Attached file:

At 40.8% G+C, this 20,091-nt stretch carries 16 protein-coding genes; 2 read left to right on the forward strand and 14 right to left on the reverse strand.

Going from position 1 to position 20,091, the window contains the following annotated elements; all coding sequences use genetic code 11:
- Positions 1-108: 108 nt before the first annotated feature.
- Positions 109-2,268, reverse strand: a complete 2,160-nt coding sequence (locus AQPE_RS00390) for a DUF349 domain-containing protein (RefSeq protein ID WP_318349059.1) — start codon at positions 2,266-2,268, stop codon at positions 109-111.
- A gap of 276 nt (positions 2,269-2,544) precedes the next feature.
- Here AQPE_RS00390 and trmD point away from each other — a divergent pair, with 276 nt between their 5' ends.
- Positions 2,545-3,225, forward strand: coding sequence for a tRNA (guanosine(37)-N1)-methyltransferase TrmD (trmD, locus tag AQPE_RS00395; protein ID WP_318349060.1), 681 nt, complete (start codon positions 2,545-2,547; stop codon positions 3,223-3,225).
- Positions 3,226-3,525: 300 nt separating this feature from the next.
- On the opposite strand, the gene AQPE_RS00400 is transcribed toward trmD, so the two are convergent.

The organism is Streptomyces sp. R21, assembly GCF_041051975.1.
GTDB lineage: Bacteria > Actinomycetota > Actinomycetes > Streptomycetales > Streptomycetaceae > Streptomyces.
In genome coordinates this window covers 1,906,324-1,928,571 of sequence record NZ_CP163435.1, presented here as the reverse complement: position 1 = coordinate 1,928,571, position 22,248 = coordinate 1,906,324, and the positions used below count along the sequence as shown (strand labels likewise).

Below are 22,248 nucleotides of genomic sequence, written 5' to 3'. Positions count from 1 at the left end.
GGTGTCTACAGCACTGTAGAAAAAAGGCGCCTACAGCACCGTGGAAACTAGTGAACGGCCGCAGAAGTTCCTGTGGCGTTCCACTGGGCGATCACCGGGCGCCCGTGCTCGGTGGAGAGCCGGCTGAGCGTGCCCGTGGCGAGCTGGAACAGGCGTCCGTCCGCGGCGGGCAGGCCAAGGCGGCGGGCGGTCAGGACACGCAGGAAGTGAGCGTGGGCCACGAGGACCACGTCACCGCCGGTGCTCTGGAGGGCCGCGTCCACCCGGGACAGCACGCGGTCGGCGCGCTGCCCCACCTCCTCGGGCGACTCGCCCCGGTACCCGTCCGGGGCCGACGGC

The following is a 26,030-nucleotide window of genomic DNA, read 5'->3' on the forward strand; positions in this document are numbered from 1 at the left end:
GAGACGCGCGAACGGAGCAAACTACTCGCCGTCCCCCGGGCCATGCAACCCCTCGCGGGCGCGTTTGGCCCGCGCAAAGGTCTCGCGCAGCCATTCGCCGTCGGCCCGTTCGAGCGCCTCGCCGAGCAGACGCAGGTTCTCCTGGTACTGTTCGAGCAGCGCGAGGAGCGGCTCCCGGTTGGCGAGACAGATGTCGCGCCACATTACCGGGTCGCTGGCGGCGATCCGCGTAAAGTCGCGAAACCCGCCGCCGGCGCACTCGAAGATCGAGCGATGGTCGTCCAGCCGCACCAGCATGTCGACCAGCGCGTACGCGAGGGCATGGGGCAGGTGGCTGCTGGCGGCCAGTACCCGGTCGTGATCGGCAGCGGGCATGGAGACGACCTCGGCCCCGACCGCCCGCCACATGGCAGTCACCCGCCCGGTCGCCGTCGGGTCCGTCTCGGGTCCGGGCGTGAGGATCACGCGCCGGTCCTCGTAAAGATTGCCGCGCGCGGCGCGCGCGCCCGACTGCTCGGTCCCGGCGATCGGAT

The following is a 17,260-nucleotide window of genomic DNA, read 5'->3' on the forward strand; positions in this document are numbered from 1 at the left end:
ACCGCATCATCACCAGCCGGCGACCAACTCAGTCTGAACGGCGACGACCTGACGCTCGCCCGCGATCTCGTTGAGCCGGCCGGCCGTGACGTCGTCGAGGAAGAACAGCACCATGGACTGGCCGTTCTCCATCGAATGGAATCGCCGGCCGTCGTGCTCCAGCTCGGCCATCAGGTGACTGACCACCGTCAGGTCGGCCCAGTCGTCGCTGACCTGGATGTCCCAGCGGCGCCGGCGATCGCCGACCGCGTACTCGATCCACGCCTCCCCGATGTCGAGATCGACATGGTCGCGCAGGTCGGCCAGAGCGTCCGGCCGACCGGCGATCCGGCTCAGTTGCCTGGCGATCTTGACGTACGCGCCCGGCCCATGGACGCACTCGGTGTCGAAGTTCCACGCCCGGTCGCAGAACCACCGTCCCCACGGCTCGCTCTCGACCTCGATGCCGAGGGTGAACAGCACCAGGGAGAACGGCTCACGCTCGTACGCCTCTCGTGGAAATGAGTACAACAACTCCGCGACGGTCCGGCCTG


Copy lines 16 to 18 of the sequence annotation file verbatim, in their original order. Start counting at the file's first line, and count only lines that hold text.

GAGACGCGCGAACGGAGCAAACTACTCGCCGTCCCCCGGGCCATGCAACCCCTCGCGGGCGCGTTTGGCCCGCGCAAAGGTCTCGCGCAGCCATTCGCCGTCGGCCCGTTCGAGCGCCTCGCCGAGCAGACGCAGGTTCTCCTGGTACTGTTCGAGCAGCGCGAGGAGCGGCTCCCGGTTGGCGAGACAGATGTCGCGCCACATTACCGGGTCGCTGGCGGCGATCCGCGTAAAGTCGCGAAACCCGCCGCCGGCGCACTCGAAGATCGAGCGATGGTCGTCCAGCCGCACCAGCATGTCGACCAGCGCGTACGCGAGGGCATGGGGCAGGTGGCTGCTGGCGGCCAGTACCCGGTCGTGATCGGCAGCGGGCATGGAGACGACCTCGGCCCCGACCGCCCGCCACATGGCAGTCACCCGCCCGGTCGCCGTCGGGTCCGTCTCGGGTCCGGGCGTGAGGATCACGCGCCGGTCCTCGTAAAGATTGCCGCGCGCGGCGCGCGCGCCCGACTGCTCGGTCCCGGCGATCGGAT

The following is a 17,260-nucleotide window of genomic DNA, read 5'->3' on the forward strand; positions in this document are numbered from 1 at the left end:
ACCGCATCATCACCAGCCGGCGACCAACTCAGTCTGAACGGCGACGACCTGACGCTCGCCCGCGATCTCGTTGAGCCGGCCGGCCGTGACGTCGTCGAGGAAGAACAGCACCATGGACTGGCCGTTCTCCATCGAATGGAATCGCCGGCCGTCGTGCTCCAGCTCGGCCATCAGGTGACTGACCACCGTCAGGTCGGCCCAGTCGTCGCTGACCTGGATGTCCCAGCGGCGCCGGCGATCGCCGACCGCGTACTCGATCCACGCCTCCCCGATGTCGAGATCGACATGGTCGCGCAGGTCGGCCAGAGCGTCCGGCCGACCGGCGATCCGGCTCAGTTGCCTGGCGATCTTGACGTACGCGCCCGGCCCATGGACGCACTCGGTGTCGAAGTTCCACGCCCGGTCGCAGAACCACCGTCCCCACGGCTCGCTCTCGACCTCGATGCCGAGGGTGAACAGCACCAGGGAGAACGGCTCACGCTCGTACGCCTCTCGTGGAAATGAGTACAACAACTCCGCGACGGTCCGGCCTG